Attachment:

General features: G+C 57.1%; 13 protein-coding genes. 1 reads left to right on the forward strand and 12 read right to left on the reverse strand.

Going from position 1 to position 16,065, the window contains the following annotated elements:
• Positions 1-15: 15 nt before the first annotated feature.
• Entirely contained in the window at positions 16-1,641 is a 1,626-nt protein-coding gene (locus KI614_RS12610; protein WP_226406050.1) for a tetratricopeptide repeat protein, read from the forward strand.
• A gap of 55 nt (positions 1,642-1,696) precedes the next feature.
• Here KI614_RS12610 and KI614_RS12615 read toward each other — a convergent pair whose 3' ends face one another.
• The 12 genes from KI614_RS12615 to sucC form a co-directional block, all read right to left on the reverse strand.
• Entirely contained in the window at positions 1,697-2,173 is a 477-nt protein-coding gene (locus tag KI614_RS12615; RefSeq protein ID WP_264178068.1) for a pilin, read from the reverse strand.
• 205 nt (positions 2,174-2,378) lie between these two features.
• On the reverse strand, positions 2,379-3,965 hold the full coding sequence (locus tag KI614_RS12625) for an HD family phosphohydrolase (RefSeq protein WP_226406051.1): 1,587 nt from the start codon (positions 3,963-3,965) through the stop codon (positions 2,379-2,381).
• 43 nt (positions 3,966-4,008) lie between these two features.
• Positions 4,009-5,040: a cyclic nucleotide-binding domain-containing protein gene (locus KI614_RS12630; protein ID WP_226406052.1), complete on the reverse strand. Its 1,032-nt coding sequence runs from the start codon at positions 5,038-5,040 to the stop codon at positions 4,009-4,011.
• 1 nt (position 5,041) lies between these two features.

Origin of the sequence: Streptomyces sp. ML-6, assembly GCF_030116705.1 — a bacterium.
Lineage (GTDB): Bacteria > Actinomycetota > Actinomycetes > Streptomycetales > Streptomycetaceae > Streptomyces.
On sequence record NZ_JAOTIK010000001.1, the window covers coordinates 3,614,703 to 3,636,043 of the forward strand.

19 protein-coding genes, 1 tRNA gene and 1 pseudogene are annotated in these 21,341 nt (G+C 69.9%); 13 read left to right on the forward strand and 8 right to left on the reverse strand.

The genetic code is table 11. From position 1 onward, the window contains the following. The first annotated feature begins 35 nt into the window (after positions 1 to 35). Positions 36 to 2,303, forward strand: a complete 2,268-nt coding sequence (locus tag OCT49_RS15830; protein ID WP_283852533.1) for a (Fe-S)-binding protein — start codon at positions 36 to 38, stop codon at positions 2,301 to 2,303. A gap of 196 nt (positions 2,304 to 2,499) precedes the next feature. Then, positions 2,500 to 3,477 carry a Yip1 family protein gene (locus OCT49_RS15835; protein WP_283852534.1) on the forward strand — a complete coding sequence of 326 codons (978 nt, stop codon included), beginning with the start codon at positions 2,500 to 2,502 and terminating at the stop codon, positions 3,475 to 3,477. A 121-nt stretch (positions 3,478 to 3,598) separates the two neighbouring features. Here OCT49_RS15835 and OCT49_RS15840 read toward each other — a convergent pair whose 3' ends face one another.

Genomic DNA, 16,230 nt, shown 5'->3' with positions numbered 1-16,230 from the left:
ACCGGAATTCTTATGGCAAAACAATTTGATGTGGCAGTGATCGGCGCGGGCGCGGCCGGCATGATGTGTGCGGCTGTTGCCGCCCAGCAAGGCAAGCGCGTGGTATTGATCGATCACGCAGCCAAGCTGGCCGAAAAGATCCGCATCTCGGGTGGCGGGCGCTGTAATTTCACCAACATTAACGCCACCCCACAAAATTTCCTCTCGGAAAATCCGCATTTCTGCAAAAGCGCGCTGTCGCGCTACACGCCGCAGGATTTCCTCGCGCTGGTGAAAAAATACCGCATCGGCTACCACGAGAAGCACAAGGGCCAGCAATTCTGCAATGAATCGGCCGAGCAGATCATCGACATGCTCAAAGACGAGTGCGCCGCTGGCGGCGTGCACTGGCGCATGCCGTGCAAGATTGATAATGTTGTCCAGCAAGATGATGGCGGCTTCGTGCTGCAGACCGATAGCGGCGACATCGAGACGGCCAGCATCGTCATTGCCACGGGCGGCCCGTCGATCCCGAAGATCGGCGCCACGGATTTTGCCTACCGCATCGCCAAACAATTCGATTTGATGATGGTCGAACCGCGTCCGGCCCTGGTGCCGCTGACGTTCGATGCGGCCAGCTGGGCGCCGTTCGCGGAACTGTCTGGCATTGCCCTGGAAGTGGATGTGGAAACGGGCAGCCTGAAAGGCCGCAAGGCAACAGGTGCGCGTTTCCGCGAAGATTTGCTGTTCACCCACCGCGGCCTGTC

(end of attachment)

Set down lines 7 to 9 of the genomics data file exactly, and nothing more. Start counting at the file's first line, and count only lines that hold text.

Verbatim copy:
• The 12 genes from KI614_RS12615 to sucC form a co-directional block, all read right to left on the reverse strand.
• Entirely contained in the window at positions 1,697-2,173 is a 477-nt protein-coding gene (locus tag KI614_RS12615; RefSeq protein ID WP_264178068.1) for a pilin, read from the reverse strand.
• 205 nt (positions 2,174-2,378) lie between these two features.